Treatment with alteplase vs. aspirin did not improve functional outcomes at 90 days in patients with minor nondisabling acute ischemic stroke in the randomized phase 3b PRISMS trial.
At 90 days following a minor stroke judged to be nondisabling, a favorable functional outcome – defined as modified Rankin Scale (mRS) score of 0 or 1 – occurred in 122 (78.2%) of 156 patients who received alteplase and in 128 (81.5%) of 157 who received aspirin (adjusted risk difference, –1.1%), wrote, of the University of Cincinnati, and her colleagues. The report was published in the .
The PRISMS (Potential of rtPA for Ischemic Strokes with Mild Symptoms)was intended as a 948-patient, double-blind, placebo-controlled U.S. trial comparing alteplase and aspirin for emergent stroke in patients with National Institutes of Health Stroke Scale (NIHSS) scores of 0-5 at presentation whose stroke-related neurologic deficits were not clearly disabling and in whom the study treatment could be initiated within 3 hours. However, the trial was terminated early by the sponsor – prior to unblinding or interim analyses – because of below-target enrollment. An original plan to measure the difference in favorable functional outcome in the treatment and placebo groups by Cochran-Mantel-Haenszel hypothesis test with stratification by pretreatment NIHSS score, age, and time from onset to treatment was therefore revised to examine the risk difference of the primary outcome by a linear model adjusted for those factors, the authors explained.
Patients in the study had a mean age of 62 years and mean NIHSS score of 2, and were enrolled between May 30, 2014, and Dec. 20, 2016. They received either intravenous alteplase at a standard dose of 0.9 mg/kg with oral placebo, or oral aspirin at a dose of 325 mg with intravenous placebo, and were followed until March 22, 2017.
The primary safety endpoint of the analysis was symptomatic intracranial hemorrhage (sICH) within 36 hours of intravenous alteplase; this occurred in 5 (3.2%) of the alteplase-treated patients and in none of aspirin-treated patients (risk difference, 3.3%).
“Secondary outcomes, including the ordinal analysis of mRS scores (odds ratio, 0.81) and global favorable recovery (OR, 0.86), did not significantly favor either group,” the investigators added.
The findings are noteworthy because more than half of all patients with acute ischemic stroke have minor neurologic deficits, the investigators said, and while prior studies of alteplase included patients with low NIHSS score, few included patients who had no clearly disabling deficits. They added that while “alteplase is the standard of care for patients with ischemic stroke and disabling deficits regardless of severity judged by NIHSS scores, the optimal management of patients with not clearly disabling deficits is unclear.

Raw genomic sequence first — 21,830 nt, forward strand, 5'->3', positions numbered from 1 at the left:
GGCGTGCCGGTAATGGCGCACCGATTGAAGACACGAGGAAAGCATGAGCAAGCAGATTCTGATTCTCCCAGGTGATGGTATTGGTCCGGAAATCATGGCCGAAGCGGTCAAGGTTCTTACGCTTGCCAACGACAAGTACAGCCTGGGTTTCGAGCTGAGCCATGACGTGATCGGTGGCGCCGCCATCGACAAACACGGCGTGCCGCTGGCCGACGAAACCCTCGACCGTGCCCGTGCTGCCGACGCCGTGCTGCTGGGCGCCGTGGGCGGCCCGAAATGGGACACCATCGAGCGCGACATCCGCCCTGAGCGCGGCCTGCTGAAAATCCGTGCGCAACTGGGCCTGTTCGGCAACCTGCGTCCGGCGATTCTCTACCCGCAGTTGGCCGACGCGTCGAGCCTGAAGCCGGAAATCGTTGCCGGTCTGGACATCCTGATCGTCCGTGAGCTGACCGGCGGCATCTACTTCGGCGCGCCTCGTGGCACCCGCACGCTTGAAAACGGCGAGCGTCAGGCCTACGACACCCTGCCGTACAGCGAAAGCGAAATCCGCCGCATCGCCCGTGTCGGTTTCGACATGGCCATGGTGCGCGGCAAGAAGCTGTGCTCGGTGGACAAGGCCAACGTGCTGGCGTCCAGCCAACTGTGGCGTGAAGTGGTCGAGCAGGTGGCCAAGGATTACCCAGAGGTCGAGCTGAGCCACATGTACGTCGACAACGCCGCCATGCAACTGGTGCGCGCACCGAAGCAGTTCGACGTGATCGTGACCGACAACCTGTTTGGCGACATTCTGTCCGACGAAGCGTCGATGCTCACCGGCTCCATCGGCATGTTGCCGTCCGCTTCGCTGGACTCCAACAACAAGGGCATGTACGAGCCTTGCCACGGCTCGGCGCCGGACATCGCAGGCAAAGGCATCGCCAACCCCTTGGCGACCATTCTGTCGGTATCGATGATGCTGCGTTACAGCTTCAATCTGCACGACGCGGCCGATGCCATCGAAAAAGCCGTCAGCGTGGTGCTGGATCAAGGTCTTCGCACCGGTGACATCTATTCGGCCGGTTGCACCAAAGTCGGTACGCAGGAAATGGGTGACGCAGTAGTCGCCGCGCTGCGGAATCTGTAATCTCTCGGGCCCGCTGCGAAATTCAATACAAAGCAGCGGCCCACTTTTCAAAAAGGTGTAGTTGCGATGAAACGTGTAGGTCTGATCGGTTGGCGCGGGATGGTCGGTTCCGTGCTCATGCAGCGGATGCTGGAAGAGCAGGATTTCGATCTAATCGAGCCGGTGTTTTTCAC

“The study results raise the hypothesis that even a 6% treatment effect might be unlikely. However, the very early study termination precludes any definitive conclusions,” they wrote, noting that the study has several other limitations, including possible selection bias, relatively high loss to follow-up, and the subjective nature of the definition of “not clearly disabling.”
Additional research may be warranted, they said.
In an editorial, William J. Powers, MD, of the University of North Carolina at Chapel Hill, wrote that despite the limitations of the PRISMS trial, the findings help define the role for intravenous alteplase in the management of acute ischemic stroke.
“Even with early study termination and resultant wide 95% confidence intervals, the excellent outcome in the aspirin group and the numerically similar outcomes between the two groups render it unlikely that intravenous alteplase treatment meaningfully improves functional outcome in patients with initial NIHSS scores of 5 or lower with nondisabling deficits,” he wrote.
He noted, however – as did the study authors – that these conclusions do not apply to all patients with mild stroke. Rather, the findings provide “more certain, but not definitive, evidence” of a lack of benefit with alteplase over aspirin in this patient population ().
The findings do suggest that “for these patients, treatment with aspirin along with close monitoring may be an appropriate course of action.”
The PRISMS trial was sponsored by Genentech. Dr. Khatri and many of her colleagues reported receiving personal fees from Genentech, some of which were for serving on the steering committee of the trial. Many investigators reported various financial ties to companies involved in cerebrovascular disease treatment.
Dr. Powers reported having no disclosures.